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A consumer advocacy group in North Carolina wants NHTSA to re-open its investigation into front lighting failures on the Ford Crown Victoria and Mercury Grand Marquis. The agency alleges that the problem is still occurring, and Ford dealers are not keeping the parts in stock.

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US safety regulators have closed a pair of investigations into some 500,000 Ford Crown Victoria, Mercury Grand Marquis and Marauder sedans built between 2004 to 2007, and 100,000 Chevrolet Impala models from 2014.

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Ford has announced five separate recalls, affecting 202,000 vehicles built between 2005 and 2014.

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There may be more steering woes for the Ford Crown Victoria. The National Highway Traffic Safety Administration has opened a preliminary evaluation into the Crown Vic and Mercury Grand Marquis from the 2004 to 2007 model years and the Mercury Marauder for the 2004 and 2005 model years because the steering shaft can jam. The issue could potentially affect an estimated 500,000 vehicles.

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The Detroit News is reporting that Ford will recall some 370,000 Crown Victoria (pictured), Mercury Grand Marquis and Lincoln Town Car vehicles from model years 2005 through 2011, for an issue regarding the lower intermediate steering shaft. 355,000 of the vehicles in question were sold in the US, with the other 15,000 sold in Canada.

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The signs have come down and retail production ended back in October of 2010. Now, the very last Mercury model has rolled off the assembly line. This last Mercury somewhat fittingly takes the form of a Grand Marquis reporting for fleet duty. It was built at the St. Thomas plant in Ontario, Canada, which is the same facility that continues to produce the Ford Crown Victoria and Lincoln Town Car for fleet and livery duty.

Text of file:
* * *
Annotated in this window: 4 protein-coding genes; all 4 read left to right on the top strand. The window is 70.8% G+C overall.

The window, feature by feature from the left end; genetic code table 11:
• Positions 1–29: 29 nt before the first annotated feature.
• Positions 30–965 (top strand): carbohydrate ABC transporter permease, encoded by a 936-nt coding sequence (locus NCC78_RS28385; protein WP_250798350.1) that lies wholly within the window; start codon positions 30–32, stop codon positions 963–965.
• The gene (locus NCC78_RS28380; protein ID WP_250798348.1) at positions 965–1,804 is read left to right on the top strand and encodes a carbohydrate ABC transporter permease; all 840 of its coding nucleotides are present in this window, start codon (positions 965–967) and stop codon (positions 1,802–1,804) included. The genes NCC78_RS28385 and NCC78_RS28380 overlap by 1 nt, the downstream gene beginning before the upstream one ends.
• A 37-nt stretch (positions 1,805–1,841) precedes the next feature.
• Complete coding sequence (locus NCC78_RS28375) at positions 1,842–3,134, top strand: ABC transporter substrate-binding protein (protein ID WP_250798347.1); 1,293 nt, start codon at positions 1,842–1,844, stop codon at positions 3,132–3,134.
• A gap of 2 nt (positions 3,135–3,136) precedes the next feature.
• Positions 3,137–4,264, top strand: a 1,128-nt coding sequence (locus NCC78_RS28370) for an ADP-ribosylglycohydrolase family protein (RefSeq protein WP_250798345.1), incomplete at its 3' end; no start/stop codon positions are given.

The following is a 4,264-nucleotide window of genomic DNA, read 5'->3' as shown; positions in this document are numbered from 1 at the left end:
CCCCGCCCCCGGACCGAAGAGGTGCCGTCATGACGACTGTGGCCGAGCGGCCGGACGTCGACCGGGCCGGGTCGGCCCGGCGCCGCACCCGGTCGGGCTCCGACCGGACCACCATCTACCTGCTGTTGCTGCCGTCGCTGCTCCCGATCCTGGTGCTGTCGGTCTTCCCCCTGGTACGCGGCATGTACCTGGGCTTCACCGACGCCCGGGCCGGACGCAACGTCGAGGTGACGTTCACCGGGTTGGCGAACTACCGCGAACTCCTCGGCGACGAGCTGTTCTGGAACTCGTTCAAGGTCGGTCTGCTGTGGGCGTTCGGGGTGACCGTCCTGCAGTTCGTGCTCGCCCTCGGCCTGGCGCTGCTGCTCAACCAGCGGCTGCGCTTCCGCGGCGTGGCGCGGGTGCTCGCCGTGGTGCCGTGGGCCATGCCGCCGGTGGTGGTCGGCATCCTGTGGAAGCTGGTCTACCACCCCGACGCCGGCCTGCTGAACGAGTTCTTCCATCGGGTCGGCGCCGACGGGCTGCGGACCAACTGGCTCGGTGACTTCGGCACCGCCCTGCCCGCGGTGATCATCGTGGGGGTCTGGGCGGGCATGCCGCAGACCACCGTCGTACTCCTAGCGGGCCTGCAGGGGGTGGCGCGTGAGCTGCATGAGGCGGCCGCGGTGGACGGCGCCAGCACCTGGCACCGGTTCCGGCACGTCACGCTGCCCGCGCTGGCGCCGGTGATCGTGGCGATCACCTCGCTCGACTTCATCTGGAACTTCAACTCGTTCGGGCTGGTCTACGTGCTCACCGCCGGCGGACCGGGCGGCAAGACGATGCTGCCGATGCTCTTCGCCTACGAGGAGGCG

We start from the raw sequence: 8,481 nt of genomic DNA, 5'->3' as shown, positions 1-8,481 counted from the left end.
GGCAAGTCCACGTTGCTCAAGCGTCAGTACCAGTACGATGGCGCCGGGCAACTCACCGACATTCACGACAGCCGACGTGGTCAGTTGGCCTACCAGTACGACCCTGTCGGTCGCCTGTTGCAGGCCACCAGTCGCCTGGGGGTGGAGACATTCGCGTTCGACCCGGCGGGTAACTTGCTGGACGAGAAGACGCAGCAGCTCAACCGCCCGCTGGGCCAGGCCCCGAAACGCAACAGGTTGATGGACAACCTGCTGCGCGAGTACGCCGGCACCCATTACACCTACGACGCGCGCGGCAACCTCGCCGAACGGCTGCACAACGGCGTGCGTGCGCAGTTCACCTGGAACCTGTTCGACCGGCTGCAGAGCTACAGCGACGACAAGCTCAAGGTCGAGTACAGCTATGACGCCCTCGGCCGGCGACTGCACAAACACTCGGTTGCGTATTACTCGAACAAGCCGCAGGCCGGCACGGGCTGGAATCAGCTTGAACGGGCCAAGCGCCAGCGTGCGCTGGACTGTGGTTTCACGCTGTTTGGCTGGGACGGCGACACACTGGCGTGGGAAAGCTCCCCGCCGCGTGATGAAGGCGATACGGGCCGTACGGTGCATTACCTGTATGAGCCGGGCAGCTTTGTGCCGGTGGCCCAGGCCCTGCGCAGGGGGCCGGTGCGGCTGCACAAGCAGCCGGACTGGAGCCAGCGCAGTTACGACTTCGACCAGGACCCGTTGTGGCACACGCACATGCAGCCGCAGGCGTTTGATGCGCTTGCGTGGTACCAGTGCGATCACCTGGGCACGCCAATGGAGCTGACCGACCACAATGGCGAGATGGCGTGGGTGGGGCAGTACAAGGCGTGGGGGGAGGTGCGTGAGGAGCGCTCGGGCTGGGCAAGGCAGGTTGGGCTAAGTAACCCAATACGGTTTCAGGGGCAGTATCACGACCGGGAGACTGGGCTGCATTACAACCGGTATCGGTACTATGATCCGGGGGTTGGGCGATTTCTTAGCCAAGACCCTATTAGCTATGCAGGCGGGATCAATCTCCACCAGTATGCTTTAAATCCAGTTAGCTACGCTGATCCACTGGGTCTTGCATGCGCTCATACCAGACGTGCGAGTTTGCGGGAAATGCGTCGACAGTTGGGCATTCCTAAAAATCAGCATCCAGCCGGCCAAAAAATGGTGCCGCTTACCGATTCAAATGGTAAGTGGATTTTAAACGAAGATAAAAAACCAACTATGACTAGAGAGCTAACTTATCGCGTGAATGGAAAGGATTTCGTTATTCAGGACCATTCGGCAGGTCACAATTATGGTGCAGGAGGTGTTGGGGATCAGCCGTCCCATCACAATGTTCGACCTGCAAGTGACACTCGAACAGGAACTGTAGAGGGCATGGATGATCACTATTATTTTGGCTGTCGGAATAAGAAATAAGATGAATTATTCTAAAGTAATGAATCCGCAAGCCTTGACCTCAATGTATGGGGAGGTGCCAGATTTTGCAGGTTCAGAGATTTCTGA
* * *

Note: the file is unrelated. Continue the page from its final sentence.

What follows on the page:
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If Automotive News is correct – and they usually are – it looks like Mercury won't make it to Thanksgiving this year. Heck, they won't even make it through Halloween according to a new report. AN is saying that three dealers have come with forward with news of the automaker's plans. What they're saying is that the 71-year-old brand will start winding down production at the end of September. The ancient Grand Marquis gets the axe on Sept. 30, the Mountaineer on Oct. 1, the Milan on Oc

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Ford Motor Company and the leadership of the Canadian Auto Workers union have reached a tentative agreement after a marathon four-day wrap-up to negotiations. Union membership needs to approve the deal, which will guarantee a Great White North presence for Ford until at least 2012. Voting is underway this weekend, and if approved, the CAW will be responsible for building 10 percent of Ford's North American production, down from the current 13 percent, which the union had been trying to hold on t

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One rule that all clunked cars needed to adhere to was a maximum rating of 18 MPG from the federal government, right? What wasn't required was that the clunked car be considered dirty. After all, it's pretty clear that CNG vehicles burn clean, but that didn't stop 232 of them from meeting their sodium silicate solution-induced death.